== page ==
Good, Bad, and Ugly

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A legitimate term to use?

July 7, 2011

Crowds cheer Monaco’s Prince Albert and new bride

Caroline and Stephanie have had a series of high-profile and disastrous marriages. Albert himself has been linked with a succession of models and actresses, and has admitted to fathering two illegitimate children.

I am surprised and disappointed to find that your reporter used the phrase “illegitimate children” in reference to Prince Albert’s two children.

What a cruel and outdated phrase that is. Children are not illegitimate. In this day and age when children are born in or out of wedlock, and families take a myriad of different forms, the phrase “illegitimate children” is not only callous, it is also uninformed.

Please update your language in future and find a way to refer to the parents’ marital status without condemning children for something over which they have no control.

Lizzie

That isn’t an especially enlightened word, and I’m aware that some people find it offensive.

However, the number one definition for illegitimate on dictionary.com is “born of parents who are not married to each other; born out of wedlock: an illegitimate child,” so I suspect it’s going to be with us for a while. GBU Editor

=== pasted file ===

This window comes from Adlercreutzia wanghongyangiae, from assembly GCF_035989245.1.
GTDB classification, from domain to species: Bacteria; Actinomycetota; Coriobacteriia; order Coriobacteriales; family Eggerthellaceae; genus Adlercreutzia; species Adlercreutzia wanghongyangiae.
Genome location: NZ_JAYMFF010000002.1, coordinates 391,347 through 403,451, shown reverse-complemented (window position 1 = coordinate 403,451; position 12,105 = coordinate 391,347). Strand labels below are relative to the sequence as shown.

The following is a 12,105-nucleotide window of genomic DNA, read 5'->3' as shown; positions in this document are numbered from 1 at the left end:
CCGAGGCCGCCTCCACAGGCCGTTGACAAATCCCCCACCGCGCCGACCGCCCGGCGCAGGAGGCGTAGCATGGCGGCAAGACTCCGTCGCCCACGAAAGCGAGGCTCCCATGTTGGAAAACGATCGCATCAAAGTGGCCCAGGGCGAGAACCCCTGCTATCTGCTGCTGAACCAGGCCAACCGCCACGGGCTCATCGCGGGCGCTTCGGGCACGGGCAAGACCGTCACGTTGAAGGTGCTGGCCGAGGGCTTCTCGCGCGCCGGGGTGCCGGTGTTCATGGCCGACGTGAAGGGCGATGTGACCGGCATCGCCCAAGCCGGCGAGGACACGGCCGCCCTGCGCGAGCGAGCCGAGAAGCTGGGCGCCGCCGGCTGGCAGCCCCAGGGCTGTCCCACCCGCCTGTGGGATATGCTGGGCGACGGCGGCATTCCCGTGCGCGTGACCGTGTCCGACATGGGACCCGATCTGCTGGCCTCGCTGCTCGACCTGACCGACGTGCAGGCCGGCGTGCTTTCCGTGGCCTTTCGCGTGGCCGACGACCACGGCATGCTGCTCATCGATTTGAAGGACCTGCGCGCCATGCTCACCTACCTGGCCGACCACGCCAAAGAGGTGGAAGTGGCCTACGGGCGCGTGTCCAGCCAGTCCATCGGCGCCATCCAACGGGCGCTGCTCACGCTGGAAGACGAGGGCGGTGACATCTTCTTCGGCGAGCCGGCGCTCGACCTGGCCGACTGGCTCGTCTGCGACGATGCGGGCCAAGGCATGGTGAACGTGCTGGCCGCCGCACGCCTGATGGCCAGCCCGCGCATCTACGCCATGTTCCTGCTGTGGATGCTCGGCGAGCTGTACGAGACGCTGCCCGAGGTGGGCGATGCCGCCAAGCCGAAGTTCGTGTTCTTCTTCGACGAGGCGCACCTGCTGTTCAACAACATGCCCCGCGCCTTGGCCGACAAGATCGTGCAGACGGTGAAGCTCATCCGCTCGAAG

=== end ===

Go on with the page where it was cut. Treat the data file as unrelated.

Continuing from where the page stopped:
Monaco’s Prince Albert II and Princess Charlene hold hands during their religious wedding ceremony at the Palace in Monaco July 2, 2011. REUTERS/Palais Princier/Gaeten Luci/Handout

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Comments

Maybe “bastard” would be better?

Nah, probably not.

Posted by AlsoRan | Report as abusive
 

Just think of what would have happened if Reuters had used the Synonymous term that starts with a “B” (http://dictionary.reference.com/browse/ illegitimate+child?qsrc=2446) then Lizzie really would be in a tizzy.

Posted by DonP | Report as abusive
 

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